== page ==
By the mid 1970’s, the term “supergroup” had become as clichéd as rock and roll itself. Usually made up of leftover musicians from popular and not so popular acts who had either imploded under the weight of commercial success (or lack thereof), or who felt that they just needed a change of scenery. One of the main problems with supergroups of course is that they typically came with super egos, which meant that most of them were relatively short lived (sometimes not a bad thing).
801 was formed in 1976 by guitarist Phil Manzanera (ex Roxy Music), with Brian Eno (also ex Roxy Music) and several other musicians of lesser known fame. Bill MacCormick had played bass with Manzanera in a previous outfit, known as Quiet Sun, while Francis Monkman (piano and clavinet on this album), Simon Phillips (drums) and Lloyd Watson (slide-guitar) are also highly acclaimed musicians in their own right (according to my research).
This line-up of the band performed only three shows, the final of which, fortunately, was professionally recorded and released as 801 Live, and is one of the last great psychedelic albums of the 70’s.
Side one launches off with the atmospheric “Lagrima”, a Manzanera composition which can be found on his excellent Diamond Head album. It segues into a spacey interpretation of The Beatles’ “Tomorrow Never Knows”, but you’d never guess, that is until Eno sings the first line. That’s how radical this version is. The original was purely a studio creation, so hats off to anyone who can recreate it live. And here they succeed with gold bullion to spare. “East of Asteroid” is an energetic exercise in prog-rock, where the drummer certainly earns his keep, likewise the rest of the group, but especially Manzanera, who plays like a stallion on heat.
“Rongwrong” is a song originally recorded by Quiet Sun, from Manzanera’s pre Roxy Music days, and it’s jolly nice, in a sort of Syd Barrett if he only had-his-head-together kind of way. In other words, it’s as English as Wind in the Willows, or the Magic Far Away Tree.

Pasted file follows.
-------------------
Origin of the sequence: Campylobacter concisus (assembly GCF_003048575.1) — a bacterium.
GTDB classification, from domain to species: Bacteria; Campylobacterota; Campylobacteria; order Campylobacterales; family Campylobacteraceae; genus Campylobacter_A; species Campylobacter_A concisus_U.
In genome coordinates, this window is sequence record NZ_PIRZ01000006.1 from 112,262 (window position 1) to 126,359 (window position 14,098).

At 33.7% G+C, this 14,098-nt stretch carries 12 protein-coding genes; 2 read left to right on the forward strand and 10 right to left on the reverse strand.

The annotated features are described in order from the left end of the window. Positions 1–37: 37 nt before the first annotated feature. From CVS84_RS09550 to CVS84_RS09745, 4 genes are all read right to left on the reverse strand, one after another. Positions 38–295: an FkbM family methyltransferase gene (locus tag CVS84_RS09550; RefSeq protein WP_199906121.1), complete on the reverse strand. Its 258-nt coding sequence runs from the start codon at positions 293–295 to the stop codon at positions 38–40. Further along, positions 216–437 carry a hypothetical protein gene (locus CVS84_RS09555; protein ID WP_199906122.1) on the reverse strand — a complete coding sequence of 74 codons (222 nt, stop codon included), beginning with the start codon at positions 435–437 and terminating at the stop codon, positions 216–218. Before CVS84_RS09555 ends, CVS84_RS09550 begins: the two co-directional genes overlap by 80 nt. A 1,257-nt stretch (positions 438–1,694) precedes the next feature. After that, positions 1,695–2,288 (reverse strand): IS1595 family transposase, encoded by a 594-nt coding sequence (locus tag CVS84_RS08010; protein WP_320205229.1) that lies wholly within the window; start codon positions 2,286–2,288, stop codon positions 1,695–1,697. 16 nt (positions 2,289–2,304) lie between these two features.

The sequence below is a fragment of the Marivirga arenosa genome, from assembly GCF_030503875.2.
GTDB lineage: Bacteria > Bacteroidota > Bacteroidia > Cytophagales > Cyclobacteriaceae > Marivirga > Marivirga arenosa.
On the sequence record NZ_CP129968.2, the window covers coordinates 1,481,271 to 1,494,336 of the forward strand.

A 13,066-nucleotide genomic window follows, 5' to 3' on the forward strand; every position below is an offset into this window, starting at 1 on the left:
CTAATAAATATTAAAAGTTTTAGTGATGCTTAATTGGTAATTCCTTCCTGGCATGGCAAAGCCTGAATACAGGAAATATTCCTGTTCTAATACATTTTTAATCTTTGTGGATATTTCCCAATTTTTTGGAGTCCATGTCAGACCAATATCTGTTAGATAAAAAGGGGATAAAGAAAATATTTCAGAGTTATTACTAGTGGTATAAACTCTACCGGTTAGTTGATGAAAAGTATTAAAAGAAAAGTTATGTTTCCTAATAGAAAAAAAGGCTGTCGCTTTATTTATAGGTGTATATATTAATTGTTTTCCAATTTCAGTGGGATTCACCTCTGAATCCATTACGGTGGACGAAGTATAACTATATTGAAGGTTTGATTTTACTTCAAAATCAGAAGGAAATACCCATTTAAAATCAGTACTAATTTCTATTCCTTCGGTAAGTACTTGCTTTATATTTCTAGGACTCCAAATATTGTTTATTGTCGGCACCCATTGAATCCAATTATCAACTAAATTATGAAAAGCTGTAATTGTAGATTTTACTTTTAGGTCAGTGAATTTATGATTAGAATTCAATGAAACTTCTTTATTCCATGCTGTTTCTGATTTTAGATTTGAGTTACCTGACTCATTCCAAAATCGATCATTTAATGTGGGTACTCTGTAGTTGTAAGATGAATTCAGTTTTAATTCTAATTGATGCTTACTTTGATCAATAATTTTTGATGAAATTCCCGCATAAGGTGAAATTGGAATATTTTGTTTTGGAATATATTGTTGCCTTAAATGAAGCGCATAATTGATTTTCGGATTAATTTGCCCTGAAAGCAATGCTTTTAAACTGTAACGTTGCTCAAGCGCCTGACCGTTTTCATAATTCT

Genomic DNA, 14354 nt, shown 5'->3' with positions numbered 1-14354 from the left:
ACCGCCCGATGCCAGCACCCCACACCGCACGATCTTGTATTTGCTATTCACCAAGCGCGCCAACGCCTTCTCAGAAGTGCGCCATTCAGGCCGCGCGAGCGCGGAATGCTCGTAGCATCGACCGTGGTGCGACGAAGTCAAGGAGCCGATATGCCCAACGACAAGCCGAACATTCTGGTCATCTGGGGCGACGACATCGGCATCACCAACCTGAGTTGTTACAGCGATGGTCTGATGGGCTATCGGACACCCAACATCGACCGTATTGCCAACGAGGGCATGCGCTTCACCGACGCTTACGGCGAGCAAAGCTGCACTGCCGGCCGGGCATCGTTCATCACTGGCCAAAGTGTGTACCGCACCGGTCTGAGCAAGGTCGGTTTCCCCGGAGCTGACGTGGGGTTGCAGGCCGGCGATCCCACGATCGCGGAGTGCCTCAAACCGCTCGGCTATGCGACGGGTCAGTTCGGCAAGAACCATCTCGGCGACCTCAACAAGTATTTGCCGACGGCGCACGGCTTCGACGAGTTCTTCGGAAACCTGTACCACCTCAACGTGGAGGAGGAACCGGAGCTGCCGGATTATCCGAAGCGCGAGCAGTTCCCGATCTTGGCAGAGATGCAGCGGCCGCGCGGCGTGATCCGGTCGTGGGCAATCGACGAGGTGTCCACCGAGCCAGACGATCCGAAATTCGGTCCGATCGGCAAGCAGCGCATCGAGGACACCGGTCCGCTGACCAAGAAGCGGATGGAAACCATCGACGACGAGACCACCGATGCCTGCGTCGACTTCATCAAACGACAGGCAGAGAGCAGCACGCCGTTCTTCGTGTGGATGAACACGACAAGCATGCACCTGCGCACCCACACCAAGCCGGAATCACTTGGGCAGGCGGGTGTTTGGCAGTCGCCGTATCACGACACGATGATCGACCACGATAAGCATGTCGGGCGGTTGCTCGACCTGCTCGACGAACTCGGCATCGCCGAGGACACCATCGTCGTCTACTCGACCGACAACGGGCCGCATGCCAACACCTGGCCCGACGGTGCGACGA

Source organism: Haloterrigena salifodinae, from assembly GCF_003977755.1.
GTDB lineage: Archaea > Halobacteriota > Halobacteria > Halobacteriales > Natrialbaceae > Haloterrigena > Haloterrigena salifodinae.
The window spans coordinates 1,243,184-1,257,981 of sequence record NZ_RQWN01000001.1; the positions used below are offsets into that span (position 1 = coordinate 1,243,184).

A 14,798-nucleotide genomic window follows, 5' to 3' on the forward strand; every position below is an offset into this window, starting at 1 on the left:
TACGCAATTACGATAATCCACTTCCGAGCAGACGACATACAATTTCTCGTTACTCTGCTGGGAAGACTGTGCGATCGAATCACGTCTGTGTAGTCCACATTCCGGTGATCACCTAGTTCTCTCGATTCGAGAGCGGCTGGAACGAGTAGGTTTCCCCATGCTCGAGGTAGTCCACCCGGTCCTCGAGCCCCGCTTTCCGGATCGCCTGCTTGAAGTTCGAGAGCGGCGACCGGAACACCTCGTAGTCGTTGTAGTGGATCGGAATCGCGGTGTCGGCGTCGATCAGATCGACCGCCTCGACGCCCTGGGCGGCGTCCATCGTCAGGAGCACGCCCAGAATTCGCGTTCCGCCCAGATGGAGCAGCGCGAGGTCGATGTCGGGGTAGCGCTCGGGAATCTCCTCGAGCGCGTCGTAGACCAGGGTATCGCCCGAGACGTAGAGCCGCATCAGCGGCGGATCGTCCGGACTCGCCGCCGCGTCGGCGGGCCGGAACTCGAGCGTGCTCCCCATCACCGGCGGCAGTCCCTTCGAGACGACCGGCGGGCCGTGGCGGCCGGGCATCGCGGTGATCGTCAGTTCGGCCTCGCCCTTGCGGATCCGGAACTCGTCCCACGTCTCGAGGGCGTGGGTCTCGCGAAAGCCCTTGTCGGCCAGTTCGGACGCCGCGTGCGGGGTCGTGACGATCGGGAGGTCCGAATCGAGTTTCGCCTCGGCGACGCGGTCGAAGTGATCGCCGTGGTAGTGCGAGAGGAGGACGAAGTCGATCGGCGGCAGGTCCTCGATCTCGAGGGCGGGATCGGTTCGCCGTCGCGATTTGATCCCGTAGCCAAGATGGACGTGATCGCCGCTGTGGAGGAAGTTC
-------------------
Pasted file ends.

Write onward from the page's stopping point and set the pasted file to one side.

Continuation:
It’s fascinating to hear Eno’s “Sombre Reptiles”, from Another Green World, replicated in a live setting. It’s an odd creature to say the least, but it sure as hell beats disco.
“Baby’s On Fire”, beginning side two, is all vivacious pop nonsense, with Eno singing like some genius who’s been locked away in the madhouse for too long. The whole thing is pretty crazy, but you can’t help but groove along to it in any case.
And now we have the exquisite and high-ceilinged “Diamond Head”, where Manzanera unleashes his inner Pink Floyd, with the occasional nod to Hendrix thrown in for good measure. One of the best songs David Gilmour never wrote.
“Miss Shapiro” is also from Diamond Head, and is another excursion into the outer limits of eccentric pop-rock. And when you least expect it, they shift seamlessly into The Kinks’ “You Really Got Me”, a solid tribute to another great English band.
“Third Uncle”, the last track, is all prog-punk, a bit like the Sex Pistols meets Emerson, Lake & Palmer; not that such a coming together of minds would have ever been possible by the way (I can just see Keith Emerson telling Sid Vicious to stop spitting oysters at the audience).
The band 801 must surely go down in the record books as one of the shortest lived ‘supergroups’ of all time (three weeks’ rehearsal, three shows, one album, respectively). And with no radio play, and certainly no support tour, little wonder it never made much of a dent on the mainstream (shit, even I hadn’t heard of it until around a decade ago). In 1999 the album was reissued with two bonus tracks from the same show. Then in 2009 a ‘Collectors Edition’ was released featuring an extra disc of the band rehearsing from the previous month, but still no additional music from the all important performance itself. Suffice it to say, any fan of Eno (and Manzanera) will find much to enjoy here. I’d also recommend it to anyone who is an avid enthusiast of vintage progressive jazz-rock with a strong twist of psychedelia. In other words, essential.